When I reach the second landing, I think of my mother as a pretty teenager. Grandmother Rue looked up from her snap peas to study the boy dating her daughter and spit in the bushes. “Nothing but trouble.”

By the third landing, I remember the story of my mother treating Grandmother Rue to donuts, hoping to sweeten her up before confessing her unplanned pregnancy. Grandmother Rue, unaware of the powdered sugar lining her upper lip, shook her head. “Nothing but trouble.” And then she bowed her head and prayed for the grandchild that would become me.

I continue to climb, unaware of passing the fourth landing, as I remember my mother crying at the kitchen table, a black eye and busted lip telling the story without her ever saying a word. “Nothing but trouble,” Grandmother Rue muttered as her arthritic hands pressed an ice pack to her daughter’s temple.

I begin to tire as I pass the fifth landing and I wonder if I beat the sun to the top. It is only when I reach the door to the roof that I hesitate. Even my mind stutters to a stop. But I only allow a few seconds to pass, to breathe deeply, and then I push open the door as the sky begins to lighten. I hurry to the edge, wanting to watch as the sun slowly reveals the town. Birds chirp hello, a car backfires good-bye. Grandmother Rue had a saying: three times and its true. My father is nothing but trouble, I agree, placing my hand on my belly where his baby grows. And then I jump, but I do not fly.

This writing exercise was for Trifecta’s Week Thirty-Three Challenge: Write a 33-333 word response to the following quote: “What I tell you three times is true” by Lewis Carroll. The actual quote does not have to be included.

Sonnet vs. Sestina

I use to write poetry, years ago. Until I had a teacher who told me I was definitely more of a prose writer than poet. And as I also wrote short stories, essays, novels I was okay with her pronouncement. I guess in my youth I’d been toying with which to be. Poet? Novelist? I didn’t think I could be both.

A few years later I took a poetry class. Not because I had changed my plan to be a novelist. I just needed the credits and the class fit into my schedule. And maybe I could improve my skills. In that class I was introduced to a broader range of poets and poetry forms. The sestina is the form that I remember best. And the form I most enjoyed writing. It was like a puzzle, trying to tell a story within precise rules.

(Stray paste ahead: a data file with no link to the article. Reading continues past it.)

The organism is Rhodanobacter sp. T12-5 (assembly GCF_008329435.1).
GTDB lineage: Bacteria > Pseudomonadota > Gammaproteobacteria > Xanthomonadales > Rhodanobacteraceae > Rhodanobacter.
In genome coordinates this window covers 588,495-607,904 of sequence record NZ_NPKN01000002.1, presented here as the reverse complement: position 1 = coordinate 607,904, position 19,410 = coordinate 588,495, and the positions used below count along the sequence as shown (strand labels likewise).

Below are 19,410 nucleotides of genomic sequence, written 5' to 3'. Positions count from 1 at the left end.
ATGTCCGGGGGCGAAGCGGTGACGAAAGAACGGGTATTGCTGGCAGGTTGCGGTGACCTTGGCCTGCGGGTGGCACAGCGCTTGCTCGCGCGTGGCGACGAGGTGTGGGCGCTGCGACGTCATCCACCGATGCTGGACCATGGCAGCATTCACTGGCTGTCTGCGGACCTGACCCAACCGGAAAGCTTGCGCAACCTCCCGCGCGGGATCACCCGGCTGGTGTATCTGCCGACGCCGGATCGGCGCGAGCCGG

I’m currently reading Twyla Tharp’s The Creative Habit: Learn it and Use it for Life and I came across a short section where she discusses creating in the wrong structure and she compares sonnets and sestinas:

It’s amazing that such a goofily willful form [the sestina] survives, but some contemporary poets are intrigued by all that self-guiding structure…Unlike the testy sestina, the sonnet’s length and rhymes make it pleasing to the ear, and provide room for linguistic and thematic invention…The difference between the sonnet and the sestina is the difference between going fishing with a fishing net or in a diving bell: Both devices are built for the water, but the diving bell is hard, inviolate, confining, and inviting only to extremely curious fish; the net is flexible, porous, and expansive — perfectly designed to haul ’em in.

It sounds to me like she doesn’t appreciate the sestina at all! But then I’ve never tried to write a sonnet so perhaps I’m missing out. What do you think? Do sonnets make you soar while sestinas trap you with their rules?